Cooba

Description

Common names

Cooba, Native Willow, Willow, Broughton, Doolan, Willow Wattle, Bakka, Black Sally Wattle, Bremgu, Broughton Wattle, Broughton Willow, Coobah, Coobar, Cooby, Cuba, Goobang, Koobah, Motherumba, Murray Willow, Native Wattle, River Cooba, Sally, Sally Wattle, Swamp Wattle, Umung, Willow Acacia, Woomal.

Scientific names

Acacia salicina.

Family

Mimosaceae.

Genus

Acacia.

Name origin

From Latin salicis, referring to pendulous, willow-like habit.

Rainfall

300mm.

Growth rate

Moderate.

Growth height

3-10m.

Presence in Australia

Becomes more common west of Olympic Highway.

This specie has been identified in the following Australian states: Qld, NSW, ACT, Vic, SA, NT, WA.

Habitat

Dry sclerophyll forest, shrubland and woodland in semi-arid regions. Mostly creek banks, and flat alluvial plains and floodplains.

Habit

Erect or spreading shrub or tree, 3-10m high. Brownish, finely fissured bark and deep-green foliage on willow-like drooping branches. Often in dense clumps.

Site preference

Heavy clay soils to sands. May withstand some inundation. Full sun. Salt tolerant. Drought resistant. Resents frost when young.

Characteristics

Long-lived. Wind-firm. "Leaves" contain large amounts of tannin.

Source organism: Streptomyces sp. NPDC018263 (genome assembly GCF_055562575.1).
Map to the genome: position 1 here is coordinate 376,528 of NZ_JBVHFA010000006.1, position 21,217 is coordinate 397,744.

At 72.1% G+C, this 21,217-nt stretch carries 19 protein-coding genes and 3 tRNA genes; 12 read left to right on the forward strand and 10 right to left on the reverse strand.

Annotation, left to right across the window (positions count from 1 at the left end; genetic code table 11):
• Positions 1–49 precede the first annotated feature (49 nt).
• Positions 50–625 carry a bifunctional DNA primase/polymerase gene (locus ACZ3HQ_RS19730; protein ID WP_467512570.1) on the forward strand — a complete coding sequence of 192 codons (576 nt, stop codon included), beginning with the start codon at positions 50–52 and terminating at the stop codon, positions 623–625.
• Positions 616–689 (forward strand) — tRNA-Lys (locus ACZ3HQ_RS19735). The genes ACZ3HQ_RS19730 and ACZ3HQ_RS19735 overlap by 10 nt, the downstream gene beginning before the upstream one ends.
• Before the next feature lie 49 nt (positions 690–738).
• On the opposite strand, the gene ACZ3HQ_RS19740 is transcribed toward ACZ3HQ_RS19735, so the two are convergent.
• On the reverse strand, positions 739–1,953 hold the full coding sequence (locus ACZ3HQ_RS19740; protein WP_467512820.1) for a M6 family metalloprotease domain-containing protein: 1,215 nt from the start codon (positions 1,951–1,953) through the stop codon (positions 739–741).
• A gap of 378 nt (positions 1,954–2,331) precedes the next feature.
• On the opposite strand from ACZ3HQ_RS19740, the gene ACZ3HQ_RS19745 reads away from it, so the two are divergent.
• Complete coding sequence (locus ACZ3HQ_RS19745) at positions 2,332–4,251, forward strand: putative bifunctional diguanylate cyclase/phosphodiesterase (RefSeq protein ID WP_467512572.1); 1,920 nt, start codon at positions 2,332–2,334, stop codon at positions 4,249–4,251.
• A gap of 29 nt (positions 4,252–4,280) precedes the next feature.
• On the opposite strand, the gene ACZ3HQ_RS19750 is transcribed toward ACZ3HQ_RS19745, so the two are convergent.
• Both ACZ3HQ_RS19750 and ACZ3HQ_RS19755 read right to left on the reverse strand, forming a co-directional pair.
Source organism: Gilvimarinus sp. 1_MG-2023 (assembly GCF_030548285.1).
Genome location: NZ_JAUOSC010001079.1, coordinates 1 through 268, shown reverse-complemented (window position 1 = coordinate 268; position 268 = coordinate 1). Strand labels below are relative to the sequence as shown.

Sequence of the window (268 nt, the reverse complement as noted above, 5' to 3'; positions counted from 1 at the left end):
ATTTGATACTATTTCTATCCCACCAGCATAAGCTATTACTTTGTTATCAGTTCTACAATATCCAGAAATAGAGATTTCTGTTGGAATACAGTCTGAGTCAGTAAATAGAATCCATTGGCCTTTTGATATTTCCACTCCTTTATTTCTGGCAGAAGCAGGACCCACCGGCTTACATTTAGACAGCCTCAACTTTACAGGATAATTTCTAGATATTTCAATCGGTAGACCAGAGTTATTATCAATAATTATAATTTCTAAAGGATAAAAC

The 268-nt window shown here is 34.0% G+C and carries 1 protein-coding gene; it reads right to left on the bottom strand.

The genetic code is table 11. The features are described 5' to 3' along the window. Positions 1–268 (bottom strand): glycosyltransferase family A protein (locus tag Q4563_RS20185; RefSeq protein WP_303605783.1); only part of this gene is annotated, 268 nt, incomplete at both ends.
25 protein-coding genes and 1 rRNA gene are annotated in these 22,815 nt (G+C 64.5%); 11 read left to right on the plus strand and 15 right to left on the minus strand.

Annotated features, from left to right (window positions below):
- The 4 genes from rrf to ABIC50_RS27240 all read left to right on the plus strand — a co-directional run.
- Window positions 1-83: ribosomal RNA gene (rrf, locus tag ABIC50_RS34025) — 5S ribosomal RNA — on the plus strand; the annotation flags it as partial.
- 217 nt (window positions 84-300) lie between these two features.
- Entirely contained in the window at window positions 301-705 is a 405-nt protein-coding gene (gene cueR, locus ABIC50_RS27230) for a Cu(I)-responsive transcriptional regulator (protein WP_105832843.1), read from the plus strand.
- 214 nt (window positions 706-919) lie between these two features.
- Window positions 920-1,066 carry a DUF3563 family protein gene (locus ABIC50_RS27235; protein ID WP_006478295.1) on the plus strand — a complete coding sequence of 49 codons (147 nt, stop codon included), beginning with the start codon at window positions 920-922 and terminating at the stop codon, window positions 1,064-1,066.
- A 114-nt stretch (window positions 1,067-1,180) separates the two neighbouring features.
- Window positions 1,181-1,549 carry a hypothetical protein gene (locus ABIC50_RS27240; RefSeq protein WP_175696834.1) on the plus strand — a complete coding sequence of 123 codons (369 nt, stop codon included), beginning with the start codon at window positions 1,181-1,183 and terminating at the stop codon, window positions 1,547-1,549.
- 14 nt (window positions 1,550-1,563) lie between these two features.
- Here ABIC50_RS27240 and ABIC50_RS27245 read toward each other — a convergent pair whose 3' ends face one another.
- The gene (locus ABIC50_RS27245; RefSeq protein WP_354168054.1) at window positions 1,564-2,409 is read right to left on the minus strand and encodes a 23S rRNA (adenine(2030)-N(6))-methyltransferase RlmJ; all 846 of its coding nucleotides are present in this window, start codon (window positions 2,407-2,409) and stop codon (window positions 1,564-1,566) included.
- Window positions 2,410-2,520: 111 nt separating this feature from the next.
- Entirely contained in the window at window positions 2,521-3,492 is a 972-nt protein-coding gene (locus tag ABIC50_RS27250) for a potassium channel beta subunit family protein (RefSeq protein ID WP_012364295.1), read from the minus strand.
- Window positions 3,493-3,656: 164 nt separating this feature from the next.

Flowering

Pale yellow to almost white, usually Feb-Jun.

Seed collection

Dec-Jan. Good crops every few years.

Propagation

From seed (±8 viable seeds per gram).

Regeneration

Often seeds, and suckers freely from the roots. Highly palatable to stock, hence fencing recommended for regeneration. Encourage suckering by root ripping or disturbance.

Shade and shelter

Excellent low to medium-level cover in windbreaks, due to bushiness and suckering.

Land protection

Valuable in maintaining riverbank stability and for general erosion control, where its suckering is an advantage. Legume, improves soil fertility through "fixing" nitrogen.

Fuel

Good.

Timber

Close-grained, tough, heavy, dark-brown and attractively marked. Used in furniture joinery and craft, and said to rival Blackwood (Acacia melanoxylon) timber. Takes a high polish. Used for making bullock yokes and cart shafts in pioneering days.

Wildlife

Excellent habitat. Native birds and insects eat seed appendages.

Koori

Tannin-rich bark used to poison fish. "Leaves" reputedly burnt and ash smoked to produce a narcotizing effect. Seeds eaten in some areas.

Ornamental

Useful attractive species for gardens and parks, particularly in dry areas. Responds to water during dry periods.

Other

Excellent drought fodder for sheep and cattle.